Layers of Depression

I would like to ask for grace at the beginning of this post. I am processing through this post and don't quite know where I am going. But, I feel like the thoughts I am having need to be said. 

In light of Robin Williams tragic death, there has been much posting and chatter on the interwebs about suicide and faith and joy versus depression. As someone who has dealt with varying levels of depression for many years, and has known Jesus since I was 4, I feel like I have some perspective into this. I have never taken medication for my depression, although looking back, there were times in high school and college that I probably should have been taking something.

I was very good at hiding how bad I truly doing. But, in high school, looking back, I wish I had told someone how I was feeling. I was very depressed and while I never went so far as to make a plan, I considered suicide. I remember distinctly, when I got a car, I would think about what would happen if I were to swerve into oncoming traffic. I thought about how that seemed easier than pushing through whatever chemical and spiritual battle was going on. Now, to be clear, when I say spiritual, I don't believe that it is a lack of faith that caused my depression. No, I am thinking about how in Ephesians 6:4 we are told "For we are not fighting against flesh-and-blood enemies, but against evil rulers and authorities of the unseen world, against mighty powers in this dark world, and against evil spirits in the heavenly places." I was very sad and very depressed, and yet, I also loved Jesus a whole lot. I was involved in church, I prayed, I read my Bible. It was not a lack of faith, but many factors both medical and spiritual that I believe led to me fighting depression. I firmly believe there are chemical imbalances and that modern medicine is a gift that we should use when we need it. I could have used some medicine back then. But, I never told my parents how bad I was feeling, I kept it all inside. With my 20/20 vision looking at the past, I would do things differently, but all I can do now is hopefully share my journey to help others.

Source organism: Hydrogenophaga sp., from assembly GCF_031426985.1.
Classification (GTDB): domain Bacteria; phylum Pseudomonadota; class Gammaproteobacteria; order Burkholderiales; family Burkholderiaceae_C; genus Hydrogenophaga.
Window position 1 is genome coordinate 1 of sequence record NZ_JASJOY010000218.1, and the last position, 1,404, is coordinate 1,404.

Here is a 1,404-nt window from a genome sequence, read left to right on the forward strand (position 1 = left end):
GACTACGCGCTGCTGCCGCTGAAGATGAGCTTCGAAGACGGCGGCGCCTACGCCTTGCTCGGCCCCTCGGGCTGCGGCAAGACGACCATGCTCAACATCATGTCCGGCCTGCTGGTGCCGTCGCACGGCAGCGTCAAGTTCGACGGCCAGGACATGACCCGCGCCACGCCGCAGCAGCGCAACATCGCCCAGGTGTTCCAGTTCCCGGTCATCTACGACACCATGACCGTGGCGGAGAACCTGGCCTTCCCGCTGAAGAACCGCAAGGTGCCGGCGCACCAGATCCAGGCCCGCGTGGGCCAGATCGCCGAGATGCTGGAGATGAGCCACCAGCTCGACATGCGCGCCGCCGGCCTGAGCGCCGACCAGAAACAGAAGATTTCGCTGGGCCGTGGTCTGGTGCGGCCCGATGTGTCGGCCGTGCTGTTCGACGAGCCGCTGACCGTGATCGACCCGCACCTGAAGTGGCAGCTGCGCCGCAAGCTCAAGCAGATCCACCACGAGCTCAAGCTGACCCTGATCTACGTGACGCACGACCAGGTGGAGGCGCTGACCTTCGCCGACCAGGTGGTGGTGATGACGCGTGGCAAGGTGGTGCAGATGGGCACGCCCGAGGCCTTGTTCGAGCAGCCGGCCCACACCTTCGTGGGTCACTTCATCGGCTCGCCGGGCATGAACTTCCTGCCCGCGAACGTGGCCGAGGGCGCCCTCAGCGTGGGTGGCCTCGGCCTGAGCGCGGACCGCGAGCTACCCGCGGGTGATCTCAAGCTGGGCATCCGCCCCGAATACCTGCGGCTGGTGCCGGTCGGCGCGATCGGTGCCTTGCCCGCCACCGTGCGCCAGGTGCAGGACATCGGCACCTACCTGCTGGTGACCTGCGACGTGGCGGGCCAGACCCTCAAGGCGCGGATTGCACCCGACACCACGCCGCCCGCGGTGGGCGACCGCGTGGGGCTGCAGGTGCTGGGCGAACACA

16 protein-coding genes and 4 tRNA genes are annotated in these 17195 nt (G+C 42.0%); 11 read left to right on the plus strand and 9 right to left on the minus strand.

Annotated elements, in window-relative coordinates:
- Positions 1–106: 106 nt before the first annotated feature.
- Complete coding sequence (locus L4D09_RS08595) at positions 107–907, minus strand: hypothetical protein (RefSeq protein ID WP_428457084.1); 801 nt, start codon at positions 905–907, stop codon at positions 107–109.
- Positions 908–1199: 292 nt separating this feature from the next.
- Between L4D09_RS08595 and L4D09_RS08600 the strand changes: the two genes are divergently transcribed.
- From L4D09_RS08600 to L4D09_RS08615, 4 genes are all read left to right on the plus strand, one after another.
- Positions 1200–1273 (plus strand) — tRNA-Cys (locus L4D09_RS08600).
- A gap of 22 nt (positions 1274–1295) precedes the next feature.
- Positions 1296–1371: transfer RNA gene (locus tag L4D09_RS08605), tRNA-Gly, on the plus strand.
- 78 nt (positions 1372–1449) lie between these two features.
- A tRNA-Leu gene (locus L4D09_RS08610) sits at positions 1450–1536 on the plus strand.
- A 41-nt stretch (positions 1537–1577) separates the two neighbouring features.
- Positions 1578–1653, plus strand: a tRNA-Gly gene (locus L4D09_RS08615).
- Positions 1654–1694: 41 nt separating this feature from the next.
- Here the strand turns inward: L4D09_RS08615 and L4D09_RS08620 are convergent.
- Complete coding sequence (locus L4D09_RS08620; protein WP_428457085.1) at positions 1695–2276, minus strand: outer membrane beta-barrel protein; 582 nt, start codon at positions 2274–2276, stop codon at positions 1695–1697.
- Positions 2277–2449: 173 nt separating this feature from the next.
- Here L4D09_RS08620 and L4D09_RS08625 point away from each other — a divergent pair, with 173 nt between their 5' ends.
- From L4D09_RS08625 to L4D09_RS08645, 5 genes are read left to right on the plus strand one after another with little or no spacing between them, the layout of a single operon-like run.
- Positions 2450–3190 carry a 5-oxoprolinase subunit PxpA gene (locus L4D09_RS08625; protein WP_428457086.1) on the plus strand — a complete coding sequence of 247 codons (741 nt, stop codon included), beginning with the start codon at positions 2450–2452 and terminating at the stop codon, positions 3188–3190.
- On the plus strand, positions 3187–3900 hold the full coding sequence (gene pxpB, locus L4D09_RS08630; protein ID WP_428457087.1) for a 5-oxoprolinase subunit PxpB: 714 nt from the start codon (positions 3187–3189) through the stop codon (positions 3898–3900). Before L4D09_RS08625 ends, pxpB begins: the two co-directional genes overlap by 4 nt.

In college, I struggled at varying degrees with my depression. Most of the time, I functioned perfectly well. And then certain weeks would hit and I would just quit. I would go to class (I was too type A to consider anything else), I might make it to any commitments I had (I was too interested in keeping up appearances to do anything else), but otherwise, you would find me in my room, curled in a ball, binge watching Gilmore Girls and pretending the world didn't exist. And in a few days or a couple of weeks, I would realize, that wasn't working. And I would push myself out the door. I would talk to friends, I would work on some craft, I would bake, I would get outside myself. Slowly, I peeled back the layers and would start to feel the world again. The weeks spent doing this in college taught me some amazing ways of coping with the depression. I learned some healthy rhythms for my life that help keep me in balance and help me to stay in a good place. I learned more about God and was reminded that when I was so sad I couldn't breathe, that he was right there next to me, holding me and reminding me that he loved me. I learned that community is essential for me to stay healthy. Again, some months, medication might have been a good choice for me, but I wasn't sure where to even start with that and so I did nothing. Sometimes, nothing is the best you can do when depressed. But, through work and the grace of God, I found hope and light again. I don't know why I made it through so many dark places when so many people don't, but for some reason, I did.